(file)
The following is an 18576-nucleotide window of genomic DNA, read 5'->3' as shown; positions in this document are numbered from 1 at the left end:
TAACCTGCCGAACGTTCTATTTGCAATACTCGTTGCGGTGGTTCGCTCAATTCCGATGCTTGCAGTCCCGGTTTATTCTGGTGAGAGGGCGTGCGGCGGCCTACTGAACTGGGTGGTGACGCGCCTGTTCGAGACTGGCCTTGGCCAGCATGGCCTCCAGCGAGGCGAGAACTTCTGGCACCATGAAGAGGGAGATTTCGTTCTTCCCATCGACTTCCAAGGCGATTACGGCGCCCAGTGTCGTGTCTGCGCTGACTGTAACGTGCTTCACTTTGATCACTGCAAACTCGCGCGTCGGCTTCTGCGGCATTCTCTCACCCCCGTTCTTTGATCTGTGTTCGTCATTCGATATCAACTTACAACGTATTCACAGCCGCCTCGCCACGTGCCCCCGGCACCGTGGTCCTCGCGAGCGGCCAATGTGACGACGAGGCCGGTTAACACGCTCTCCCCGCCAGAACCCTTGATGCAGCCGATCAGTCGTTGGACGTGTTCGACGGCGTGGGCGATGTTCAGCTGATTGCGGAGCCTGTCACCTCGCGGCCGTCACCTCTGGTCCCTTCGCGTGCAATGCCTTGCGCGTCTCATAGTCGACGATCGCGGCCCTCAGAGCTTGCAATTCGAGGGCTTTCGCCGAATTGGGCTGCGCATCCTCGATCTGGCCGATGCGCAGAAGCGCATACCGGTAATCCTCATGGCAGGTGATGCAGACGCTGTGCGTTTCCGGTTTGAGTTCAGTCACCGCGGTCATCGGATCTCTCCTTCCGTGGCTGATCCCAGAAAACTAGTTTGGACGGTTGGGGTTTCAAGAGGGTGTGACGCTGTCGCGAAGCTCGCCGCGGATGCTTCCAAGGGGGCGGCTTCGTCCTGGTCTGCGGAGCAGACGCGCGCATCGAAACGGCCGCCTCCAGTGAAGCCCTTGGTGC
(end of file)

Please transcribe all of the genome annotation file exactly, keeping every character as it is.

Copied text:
The following is an 18576-nucleotide window of genomic DNA, read 5'->3' as shown; positions in this document are numbered from 1 at the left end:
TAACCTGCCGAACGTTCTATTTGCAATACTCGTTGCGGTGGTTCGCTCAATTCCGATGCTTGCAGTCCCGGTTTATTCTGGTGAGAGGGCGTGCGGCGGCCTACTGAACTGGGTGGTGACGCGCCTGTTCGAGACTGGCCTTGGCCAGCATGGCCTCCAGCGAGGCGAGAACTTCTGGCACCATGAAGAGGGAGATTTCGTTCTTCCCATCGACTTCCAAGGCGATTACGGCGCCCAGTGTCGTGTCTGCGCTGACTGTAACGTGCTTCACTTTGATCACTGCAAACTCGCGCGTCGGCTTCTGCGGCATTCTCTCACCCCCGTTCTTTGATCTGTGTTCGTCATTCGATATCAACTTACAACGTATTCACAGCCGCCTCGCCACGTGCCCCCGGCACCGTGGTCCTCGCGAGCGGCCAATGTGACGACGAGGCCGGTTAACACGCTCTCCCCGCCAGAACCCTTGATGCAGCCGATCAGTCGTTGGACGTGTTCGACGGCGTGGGCGATGTTCAGCTGATTGCGGAGCCTGTCACCTCGCGGCCGTCACCTCTGGTCCCTTCGCGTGCAATGCCTTGCGCGTCTCATAGTCGACGATCGCGGCCCTCAGAGCTTGCAATTCGAGGGCTTTCGCCGAATTGGGCTGCGCATCCTCGATCTGGCCGATGCGCAGAAGCGCATACCGGTAATCCTCATGGCAGGTGATGCAGACGCTGTGCGTTTCCGGTTTGAGTTCAGTCACCGCGGTCATCGGATCTCTCCTTCCGTGGCTGATCCCAGAAAACTAGTTTGGACGGTTGGGGTTTCAAGAGGGTGTGACGCTGTCGCGAAGCTCGCCGCGGATGCTTCCAAGGGGGCGGCTTCGTCCTGGTCTGCGGAGCAGACGCGCGCATCGAAACGGCCGCCTCCAGTGAAGCCCTTGGTGC